Steve Cushing, the award-winning host of the nationally syndicated public radio staple Blues before Sunrise, has spent over thirty years observing and participating in the Chicago blues scene.
In Pioneers of the Blues Revival, he interviews many of the prominent white researchers and enthusiasts whose advocacy spearheaded the blues' crossover into the mainstream starting in the 1960s.
Opinionated and territorial, the American, British, and French interviewees provide fascinating first-hand accounts of the era and movement.
Experts including Paul Oliver, Gayle Dean Wardlow, Sam Charters, Ray Flerledge, Paul Oliver, Richard K.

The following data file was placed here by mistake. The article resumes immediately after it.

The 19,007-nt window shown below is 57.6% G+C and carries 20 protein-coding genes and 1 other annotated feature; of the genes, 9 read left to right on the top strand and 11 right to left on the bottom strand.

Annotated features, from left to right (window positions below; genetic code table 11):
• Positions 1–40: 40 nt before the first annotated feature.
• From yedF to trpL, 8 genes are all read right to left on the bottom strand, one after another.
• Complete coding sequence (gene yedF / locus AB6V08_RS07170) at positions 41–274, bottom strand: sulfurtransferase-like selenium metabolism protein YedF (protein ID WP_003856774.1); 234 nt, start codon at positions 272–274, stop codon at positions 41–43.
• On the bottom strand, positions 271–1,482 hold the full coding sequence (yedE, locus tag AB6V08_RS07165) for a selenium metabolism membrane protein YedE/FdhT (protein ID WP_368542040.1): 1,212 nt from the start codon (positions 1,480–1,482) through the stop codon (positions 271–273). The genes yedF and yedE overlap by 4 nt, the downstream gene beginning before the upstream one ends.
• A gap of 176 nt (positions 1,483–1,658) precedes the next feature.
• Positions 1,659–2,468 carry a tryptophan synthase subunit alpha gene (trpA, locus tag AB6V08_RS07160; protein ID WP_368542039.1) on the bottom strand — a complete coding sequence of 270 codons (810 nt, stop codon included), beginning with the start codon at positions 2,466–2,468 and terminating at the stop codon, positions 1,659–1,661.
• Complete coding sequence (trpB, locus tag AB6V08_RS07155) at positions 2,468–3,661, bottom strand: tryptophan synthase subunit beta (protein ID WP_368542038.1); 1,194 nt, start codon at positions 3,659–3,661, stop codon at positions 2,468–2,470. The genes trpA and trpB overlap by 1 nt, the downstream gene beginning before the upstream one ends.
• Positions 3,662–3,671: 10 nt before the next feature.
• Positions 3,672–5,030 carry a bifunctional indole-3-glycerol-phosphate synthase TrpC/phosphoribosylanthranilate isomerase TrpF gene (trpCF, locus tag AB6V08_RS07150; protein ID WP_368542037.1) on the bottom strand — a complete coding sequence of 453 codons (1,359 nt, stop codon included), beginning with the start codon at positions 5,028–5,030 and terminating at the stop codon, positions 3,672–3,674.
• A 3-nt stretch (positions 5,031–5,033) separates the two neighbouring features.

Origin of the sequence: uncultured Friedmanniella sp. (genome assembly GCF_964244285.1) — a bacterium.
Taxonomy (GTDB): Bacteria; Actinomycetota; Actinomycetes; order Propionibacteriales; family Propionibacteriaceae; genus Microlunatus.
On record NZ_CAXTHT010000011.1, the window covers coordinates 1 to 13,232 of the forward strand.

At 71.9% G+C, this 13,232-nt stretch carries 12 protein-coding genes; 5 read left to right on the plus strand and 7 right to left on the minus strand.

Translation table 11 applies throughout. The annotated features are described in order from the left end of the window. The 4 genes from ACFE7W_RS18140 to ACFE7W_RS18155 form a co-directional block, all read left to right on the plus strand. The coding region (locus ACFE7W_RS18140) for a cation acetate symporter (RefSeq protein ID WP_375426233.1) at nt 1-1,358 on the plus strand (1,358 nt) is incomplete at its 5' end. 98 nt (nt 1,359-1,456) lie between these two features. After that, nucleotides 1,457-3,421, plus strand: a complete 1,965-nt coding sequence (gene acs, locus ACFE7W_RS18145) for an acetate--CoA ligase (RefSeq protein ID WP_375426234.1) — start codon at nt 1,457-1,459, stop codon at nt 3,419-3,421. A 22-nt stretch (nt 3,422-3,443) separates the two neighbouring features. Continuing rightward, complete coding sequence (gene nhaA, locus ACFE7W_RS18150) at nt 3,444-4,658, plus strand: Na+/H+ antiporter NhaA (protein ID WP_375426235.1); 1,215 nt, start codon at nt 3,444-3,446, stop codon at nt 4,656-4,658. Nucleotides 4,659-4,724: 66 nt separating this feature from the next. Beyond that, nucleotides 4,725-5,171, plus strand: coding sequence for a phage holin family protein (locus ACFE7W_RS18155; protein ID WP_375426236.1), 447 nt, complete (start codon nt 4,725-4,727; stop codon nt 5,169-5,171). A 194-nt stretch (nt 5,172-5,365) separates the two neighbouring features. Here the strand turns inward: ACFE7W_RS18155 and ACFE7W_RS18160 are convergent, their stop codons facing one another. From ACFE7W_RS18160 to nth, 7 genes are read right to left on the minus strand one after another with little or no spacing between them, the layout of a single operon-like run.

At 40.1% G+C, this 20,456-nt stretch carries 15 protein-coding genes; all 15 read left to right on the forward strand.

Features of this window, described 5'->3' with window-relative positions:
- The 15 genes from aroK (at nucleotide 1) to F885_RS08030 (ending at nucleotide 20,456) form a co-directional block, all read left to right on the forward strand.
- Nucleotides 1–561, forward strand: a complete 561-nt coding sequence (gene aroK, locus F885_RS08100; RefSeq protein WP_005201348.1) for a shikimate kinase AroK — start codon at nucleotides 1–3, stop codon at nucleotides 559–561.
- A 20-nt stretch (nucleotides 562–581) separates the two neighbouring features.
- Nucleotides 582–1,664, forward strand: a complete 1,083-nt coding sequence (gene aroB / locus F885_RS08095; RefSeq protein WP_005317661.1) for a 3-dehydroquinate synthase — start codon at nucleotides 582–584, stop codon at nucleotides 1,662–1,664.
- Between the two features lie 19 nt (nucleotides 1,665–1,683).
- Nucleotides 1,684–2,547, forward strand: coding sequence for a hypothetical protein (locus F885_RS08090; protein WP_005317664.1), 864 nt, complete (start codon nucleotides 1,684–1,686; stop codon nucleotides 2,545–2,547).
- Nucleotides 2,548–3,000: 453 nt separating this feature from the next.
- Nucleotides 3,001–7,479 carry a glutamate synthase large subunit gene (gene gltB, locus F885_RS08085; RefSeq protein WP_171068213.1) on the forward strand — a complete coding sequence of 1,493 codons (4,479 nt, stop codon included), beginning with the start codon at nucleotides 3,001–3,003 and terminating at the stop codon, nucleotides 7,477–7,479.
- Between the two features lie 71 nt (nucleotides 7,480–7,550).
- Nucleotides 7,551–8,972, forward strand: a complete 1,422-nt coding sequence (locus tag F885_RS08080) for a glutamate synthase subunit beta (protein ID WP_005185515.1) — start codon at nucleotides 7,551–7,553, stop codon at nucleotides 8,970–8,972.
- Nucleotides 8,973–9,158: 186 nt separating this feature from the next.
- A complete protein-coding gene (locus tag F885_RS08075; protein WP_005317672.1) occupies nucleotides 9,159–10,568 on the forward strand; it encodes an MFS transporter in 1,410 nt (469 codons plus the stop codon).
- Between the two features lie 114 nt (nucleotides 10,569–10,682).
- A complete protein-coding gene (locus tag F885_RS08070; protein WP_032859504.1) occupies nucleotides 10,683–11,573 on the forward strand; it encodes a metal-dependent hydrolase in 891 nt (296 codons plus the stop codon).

Spottswood, and Pete Whelan chronicle in their own words their obsessive early efforts at cataloging blues recordings and retrace lifetimes spent loving, finding, collecting, reissuing, and producing records.
They and nearly a dozen others recount relationships with blues musicians, including the discoveries of prewar bluesmen Mississippi John Hurt, Son House, Skip James, and Bukka White, and the reintroduction of these musicians and many others to new generations of listeners.
The accounts describe fieldwork in the South, renew lively debates, and tell of rehearsals in Muddy Waters's basement and randomly finding Lightning Hopkins's guitar in a pawn shop.
Blues scholar Barry Lee Pearson provides a critical and historical framework for the interviews in an introduction.